Related: Infographic: The 20 Most Common Reasons Startups Fail and How to Avoid Them

There may be an easier path to entrepreneurial success

We love entrepreneurship! Finding new and exciting ways to build things while creatively managing risk is in our blood. Growing up, one of our favorite things to do was play the board game Risk. We even created rules for naval and aerial troops, then used a glass coffee table and homemade map on clear plastic to add those aerial troops. Market acceptance from our cousins was mixed at best, but we loved it!

Davis started his first business out of undergrad, and over the last 19 years, he has built three businesses that have generated over $150 million in revenue. Trenton has spent most of his career underwriting and funding small and midsize companies. After all these years working with startups, we recently recognized a pattern that has changed how we see them.

Last year, rather than starting a business from scratch, Davis acquired a small but thriving business with plans to scale it. He had never done anything like this, and what he discovered shocked him. This form of entrepreneurship was much easier and far less risky. His perspective was particularly insightful because the business he acquired was one he founded in 2004 and then sold in 2010. Looking back at the risk, sacrifice, and pain it took to build that business compared to the relative ease of repurchasing it; he couldn't help but realize there is a much easier path to entrepreneurship.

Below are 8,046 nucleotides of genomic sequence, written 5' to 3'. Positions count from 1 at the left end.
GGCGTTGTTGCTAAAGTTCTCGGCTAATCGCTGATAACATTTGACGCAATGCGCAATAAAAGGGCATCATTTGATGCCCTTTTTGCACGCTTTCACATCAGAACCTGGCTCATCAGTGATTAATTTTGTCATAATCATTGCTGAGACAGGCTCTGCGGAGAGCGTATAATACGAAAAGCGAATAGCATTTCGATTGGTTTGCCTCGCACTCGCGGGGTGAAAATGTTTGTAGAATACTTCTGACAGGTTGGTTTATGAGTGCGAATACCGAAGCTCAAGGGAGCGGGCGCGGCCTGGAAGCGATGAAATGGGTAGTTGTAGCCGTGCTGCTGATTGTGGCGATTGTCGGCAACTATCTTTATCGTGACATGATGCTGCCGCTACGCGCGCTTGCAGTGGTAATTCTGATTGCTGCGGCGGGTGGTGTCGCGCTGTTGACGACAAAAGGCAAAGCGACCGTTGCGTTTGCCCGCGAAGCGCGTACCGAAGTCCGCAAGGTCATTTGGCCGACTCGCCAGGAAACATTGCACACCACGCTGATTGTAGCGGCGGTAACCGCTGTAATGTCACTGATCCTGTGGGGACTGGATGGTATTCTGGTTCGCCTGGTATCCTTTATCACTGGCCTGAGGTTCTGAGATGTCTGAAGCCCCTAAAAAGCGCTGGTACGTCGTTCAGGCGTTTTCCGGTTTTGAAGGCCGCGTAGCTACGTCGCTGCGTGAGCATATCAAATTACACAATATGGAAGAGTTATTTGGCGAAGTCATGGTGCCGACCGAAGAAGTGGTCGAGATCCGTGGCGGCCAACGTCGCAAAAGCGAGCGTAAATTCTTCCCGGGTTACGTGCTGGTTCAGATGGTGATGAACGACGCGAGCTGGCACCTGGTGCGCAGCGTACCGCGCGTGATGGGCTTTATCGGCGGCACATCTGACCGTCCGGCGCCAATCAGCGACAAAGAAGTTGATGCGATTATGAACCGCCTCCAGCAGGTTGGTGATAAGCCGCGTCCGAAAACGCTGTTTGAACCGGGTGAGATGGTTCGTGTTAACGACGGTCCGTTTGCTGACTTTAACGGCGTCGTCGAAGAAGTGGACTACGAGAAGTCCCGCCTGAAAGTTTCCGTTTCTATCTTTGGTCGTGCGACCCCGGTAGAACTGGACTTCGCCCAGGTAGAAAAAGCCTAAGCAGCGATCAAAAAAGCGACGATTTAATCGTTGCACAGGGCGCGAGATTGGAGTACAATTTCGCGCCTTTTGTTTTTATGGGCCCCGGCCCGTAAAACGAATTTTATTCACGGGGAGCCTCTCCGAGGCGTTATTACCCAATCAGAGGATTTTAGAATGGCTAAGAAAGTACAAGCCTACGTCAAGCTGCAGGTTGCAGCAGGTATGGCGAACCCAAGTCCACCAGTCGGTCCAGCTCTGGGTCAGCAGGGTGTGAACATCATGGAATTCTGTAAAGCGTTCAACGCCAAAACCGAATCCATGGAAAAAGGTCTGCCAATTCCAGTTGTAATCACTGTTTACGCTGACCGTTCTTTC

Taking a startup from 0 to 1 is high risk and tends to generate the smallest amount of wealth per year of work. Growing a company from 2 to 10 is neither easy nor guaranteed, but it comes with significantly reduced market acceptance and cash flow risk. Plus, it often comes with access to one of wealth creation's most powerful tools: leverage (i.e., the ability to finance the acquisition or invest in growth through debt).

So what if, instead of spending years finding product-market fit, managing losses and raising capital, you skipped those painful early years and went straight into scaling a business? What if you could use the power of leverage while doing so? If the voice in your head is saying, "that's nice, but I don't have the money, network or credit to buy a business," hear us out. You may have more options than you realize.

It is easier than you think.

You might be surprised at how easy it is to acquire a small, profitable venture. The United States Small Business Association (SBA) works with banks to fund thousands of small businesses annually. These SBA 7(a) loans have reasonable interest rates, low down payment requirements (generally 10%) and can provide up to $5 million in capital.

Over the last decade, SBA 7(a) loan default rate has hovered below 3.5%. Compared to the ~90% failure rate of startups, the chances of success are dramatically higher.

Related: How to Finance an Acquisition Using an SBA Loan

Where do you find that business to buy? In the United States, there are 12 million small businesses owned by baby boomers, and 11,000 retire daily. Over the next decade, they will pass control of an estimated $10 trillion wealth to the next generation. The environment is ripe for aspiring entrepreneurs to find small businesses that would benefit from fresh thinking. To start, check out Microacquire.com and BizBuySell.com or talk to a business broker.